“Last year, I looked at a popular tea accessory we sell and did some research. I asked our supplier if there was room for a discount based on our history and my knowledge of the manufacturer. He was able to lower our cost per unit, and we saved over $5,000 last year alone on this one ask.”

Stay organized

If there’s a tax and bookkeeping cliché every entrepreneur can identify with, it’s the “shoebox full of receipts.” The dream, of course, is to hand that shoebox off to a CPA or one of the many bookkeeping services that can make sense of it all, but there are ways you can tackle the shoebox all on your own.

During your monthly review, go through all of your stored receipts in your email, your Google Drive file, or yes, your shoebox. Sort them into expense categories, both to keep yourself organized for tax season, and to get a look at how much you’re really spending on inventory orders versus advertising.

Adjust based on what you need to know

No two businesses are the same, and while there are fundamentals that are true for every business, your unique mix of revenue and expenses may lead to a slightly different set of bookkeeping needs from that of others.

“I used to review my books based on orders. Every order that came in, I’d ensure it was logged and tracked with bookkeeping software,” says Sheena. “It turns out, this wasn't necessary. For our business, all that mattered for our reviews were overall sales by month.”

If you’re recording everything you need for tax and bookkeeping purposes, and you’re getting the financial information you need to make strategic decisions about your business, you can opt to streamline processes that aren’t critical to either of those things.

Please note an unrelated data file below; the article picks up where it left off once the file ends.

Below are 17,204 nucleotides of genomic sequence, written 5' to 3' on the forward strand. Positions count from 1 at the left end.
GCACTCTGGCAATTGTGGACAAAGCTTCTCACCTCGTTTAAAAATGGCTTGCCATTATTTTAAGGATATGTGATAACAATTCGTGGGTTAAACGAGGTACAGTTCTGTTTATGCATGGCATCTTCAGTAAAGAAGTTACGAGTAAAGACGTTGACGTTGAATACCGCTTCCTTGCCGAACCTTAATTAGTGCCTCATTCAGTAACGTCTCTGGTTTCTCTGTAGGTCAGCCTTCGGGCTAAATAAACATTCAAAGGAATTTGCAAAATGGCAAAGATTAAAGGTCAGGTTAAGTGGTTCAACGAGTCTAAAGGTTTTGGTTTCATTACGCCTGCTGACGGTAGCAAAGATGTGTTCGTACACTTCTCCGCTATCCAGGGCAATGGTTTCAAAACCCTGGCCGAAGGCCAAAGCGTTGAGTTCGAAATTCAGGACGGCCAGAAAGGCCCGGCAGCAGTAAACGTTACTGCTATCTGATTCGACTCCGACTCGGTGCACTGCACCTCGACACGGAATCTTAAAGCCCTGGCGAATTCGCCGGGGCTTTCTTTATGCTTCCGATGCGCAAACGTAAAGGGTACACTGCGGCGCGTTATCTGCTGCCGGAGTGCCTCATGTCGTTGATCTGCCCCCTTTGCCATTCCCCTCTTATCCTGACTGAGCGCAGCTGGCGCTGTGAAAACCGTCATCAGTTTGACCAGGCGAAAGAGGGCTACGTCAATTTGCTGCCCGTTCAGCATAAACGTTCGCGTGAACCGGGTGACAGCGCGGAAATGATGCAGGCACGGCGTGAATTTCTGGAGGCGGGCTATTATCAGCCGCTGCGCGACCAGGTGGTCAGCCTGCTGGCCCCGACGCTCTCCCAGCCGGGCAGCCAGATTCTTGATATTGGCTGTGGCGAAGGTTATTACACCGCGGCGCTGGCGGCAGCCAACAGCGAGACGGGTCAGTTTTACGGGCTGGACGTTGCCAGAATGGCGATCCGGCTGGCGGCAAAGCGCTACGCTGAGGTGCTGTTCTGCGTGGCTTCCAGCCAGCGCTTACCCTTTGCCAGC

The best bookkeeping software for small business

If you’re looking for ways to make online bookkeeping easier, there are a number of tools to consider, depending on the needs of your business:

  1. A2X. This app automatically posts Shopify store sales to Xero or QuickBooks and reconciles your payouts so you can see everything has been accounted for correctly. A2X is trusted by hundreds of leading ecommerce accounting firms.
  2. OneSaaS integrations. OneSaas connects business apps across accounting, ecommerce, fulfillment, CRM, billing and invoicing, and email marketing. You can easily build custom workflows and create a bookkeeping system that grows with your business.
  3. FreshBooks. This cloud bookkeeping software helps you manage Shopify orders in FreshBooks based on three objects: items, invoices and payments. It also uses your Shopify inventory as the source of truth for all inventory management, updating information automatically.